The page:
Jen Cloher (Milk!/Remote Control)
In an excellent Guardian interview with Kate Hennessy recently Jen Cloher made the somewhat startling – for an artist rather than, say, some bile-spitting critic – declaration that her new album must be seen through the dominant lens of the lyrics; the music being “secondary” to this exercise.
She’s both right and wrong.
For a start, the music is hardly insignificant. There’s the variety: from lo-fi circular chugging that touches on Smog, and quiet earnestness of the electric troubadour, to spiky, mid-‘70s New York and lashings of pub back room indie.
Then there’s the quality itself. The circular pattern of Shoegazers offers guitars that start indifferent and build to a wall of insolence, while the leering bass of Kinda Biblical fits rather snugly its theme of disgust at the play of the political class (while giving nods to both PJ Harvey and Sonic Youth).
There’s the slacker form of Forgot Myself almost defying itself by retaining self-interest as well as ours, the irresistible ‘90s indie pop of Strong Woman, and the way Dark Art is as bare as Cloher’s back on the album cover but speaks volumes in avoiding the bleak Nick Drake-like folk plenty of others would have opted for in favour of something more like the intimacy of the best Francois Hardy.
But yeah, Cloher is right to make us pay attention to these lyrics. At every turn there are vivid images that feel not just tangible but uncomfortably true, and also some pungent observations which lay waste to a number of (easy?) targets. Among the latter being, ahem, critics who are “Pussies who want to look cool/Those can, they do/Those who can’t, review”.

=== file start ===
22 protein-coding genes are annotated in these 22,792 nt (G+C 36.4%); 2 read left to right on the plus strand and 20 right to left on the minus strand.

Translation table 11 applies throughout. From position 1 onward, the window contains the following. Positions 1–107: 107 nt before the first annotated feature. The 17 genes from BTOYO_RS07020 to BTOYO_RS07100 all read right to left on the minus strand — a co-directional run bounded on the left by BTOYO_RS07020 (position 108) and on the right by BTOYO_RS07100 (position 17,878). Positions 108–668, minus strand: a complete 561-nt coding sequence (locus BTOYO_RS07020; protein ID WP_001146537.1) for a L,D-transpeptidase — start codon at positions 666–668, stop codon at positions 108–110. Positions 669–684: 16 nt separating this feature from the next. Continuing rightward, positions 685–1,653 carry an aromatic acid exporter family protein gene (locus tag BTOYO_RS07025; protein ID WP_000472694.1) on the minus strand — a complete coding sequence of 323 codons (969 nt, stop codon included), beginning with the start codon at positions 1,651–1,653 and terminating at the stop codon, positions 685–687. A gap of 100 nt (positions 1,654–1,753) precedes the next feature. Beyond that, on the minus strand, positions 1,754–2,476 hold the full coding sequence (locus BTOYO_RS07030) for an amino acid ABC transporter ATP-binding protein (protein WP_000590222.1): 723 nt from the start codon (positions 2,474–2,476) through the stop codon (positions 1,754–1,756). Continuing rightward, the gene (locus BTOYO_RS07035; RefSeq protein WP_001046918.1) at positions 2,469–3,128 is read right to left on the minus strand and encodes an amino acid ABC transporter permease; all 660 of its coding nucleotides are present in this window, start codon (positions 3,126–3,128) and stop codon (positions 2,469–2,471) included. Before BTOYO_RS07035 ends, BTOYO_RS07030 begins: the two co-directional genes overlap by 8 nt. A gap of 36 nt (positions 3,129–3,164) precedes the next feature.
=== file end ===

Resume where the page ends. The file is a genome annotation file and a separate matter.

Hey, I resemble that remark!
That line comes in a song that directly addresses the thing dangling at the end of half the questions thrown at Cloher these days, the success of her partner, Courtney Barnett, described here with “I went out on the road with my girlfriend/I watched her have the career most people dream”.
Typical for the insights across the record though, while Cloher doesn’t hide the bitterness, she is conscious of the transient nature of both success and the resentment which can follow, and the things that outlast them both. “No one can escape, failure and sadness breaks us open and connects us.”
It’s an interesting subject taken up in some way in The Great Australian Bite which crosses the Roberts Hughes and Forster (and Lindy Morrison and Grant McClennan), The Triffids and Clinton Walker in its brutal sweep of cultural insecurities and those who defy it.
Something else that outlasts success is the determination to be true and to be. Strong Woman begins with Cloher describing her childhood wish to be a boy who could do the things a “young lady” at a Catholic girls school could/should not, like “ride bikes with boys, kiss girls and make some noise”.
But like Cloher herself, it does not stay confined by this, extending into both the impositions on any woman to be quiet or at least unheard, and the lessons learnt to buck this: “My strength it was passed on/Proud my mother wanted respect more than love.”
Elsewhere, Cloher paints pictures of creating art (“One becomes a writer by writing, and so you devote morning to what you know”) and experiencing it (“Standing side of stage, watching people watch the Dirty Three/In one woman’s face I can see it’s the air she needs”) because it’s the answer (“These songs were the only thing that got her through 17/When life felt like a high-pitched scream”).
And of allowing love in with risk (“loving you is like a bright star/You seem closer than you are”) because it’s the reason to be (“And at night I curl into the soft animal of you/And fall asleep just to dream another day”).
There’s powerful material here and Jen Cloher wants you to approach it as she has: front-on, uncluttered, true. It pays to.